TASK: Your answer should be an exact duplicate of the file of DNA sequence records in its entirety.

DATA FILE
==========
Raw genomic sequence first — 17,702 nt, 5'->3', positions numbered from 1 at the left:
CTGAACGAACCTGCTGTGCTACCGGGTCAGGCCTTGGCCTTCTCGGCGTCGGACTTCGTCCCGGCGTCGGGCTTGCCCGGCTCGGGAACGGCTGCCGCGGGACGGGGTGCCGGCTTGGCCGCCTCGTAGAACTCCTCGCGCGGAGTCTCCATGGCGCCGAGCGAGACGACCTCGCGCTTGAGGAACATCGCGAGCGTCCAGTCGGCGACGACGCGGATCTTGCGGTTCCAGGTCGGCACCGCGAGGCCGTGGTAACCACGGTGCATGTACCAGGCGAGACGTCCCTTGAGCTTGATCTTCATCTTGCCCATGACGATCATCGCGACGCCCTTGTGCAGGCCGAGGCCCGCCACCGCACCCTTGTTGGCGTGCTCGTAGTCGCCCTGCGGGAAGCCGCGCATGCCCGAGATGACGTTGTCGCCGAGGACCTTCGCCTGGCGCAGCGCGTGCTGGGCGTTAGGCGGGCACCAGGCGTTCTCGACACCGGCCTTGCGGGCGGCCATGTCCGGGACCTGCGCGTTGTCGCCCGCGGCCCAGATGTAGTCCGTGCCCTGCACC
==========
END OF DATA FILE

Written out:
Raw genomic sequence first — 17,702 nt, 5'->3', positions numbered from 1 at the left:
CTGAACGAACCTGCTGTGCTACCGGGTCAGGCCTTGGCCTTCTCGGCGTCGGACTTCGTCCCGGCGTCGGGCTTGCCCGGCTCGGGAACGGCTGCCGCGGGACGGGGTGCCGGCTTGGCCGCCTCGTAGAACTCCTCGCGCGGAGTCTCCATGGCGCCGAGCGAGACGACCTCGCGCTTGAGGAACATCGCGAGCGTCCAGTCGGCGACGACGCGGATCTTGCGGTTCCAGGTCGGCACCGCGAGGCCGTGGTAACCACGGTGCATGTACCAGGCGAGACGTCCCTTGAGCTTGATCTTCATCTTGCCCATGACGATCATCGCGACGCCCTTGTGCAGGCCGAGGCCCGCCACCGCACCCTTGTTGGCGTGCTCGTAGTCGCCCTGCGGGAAGCCGCGCATGCCCGAGATGACGTTGTCGCCGAGGACCTTCGCCTGGCGCAGCGCGTGCTGGGCGTTAGGCGGGCACCAGGCGTTCTCGACACCGGCCTTGCGGGCGGCCATGTCCGGGACCTGCGCGTTGTCGCCCGCGGCCCAGATGTAGTCCGTGCCCTGCACC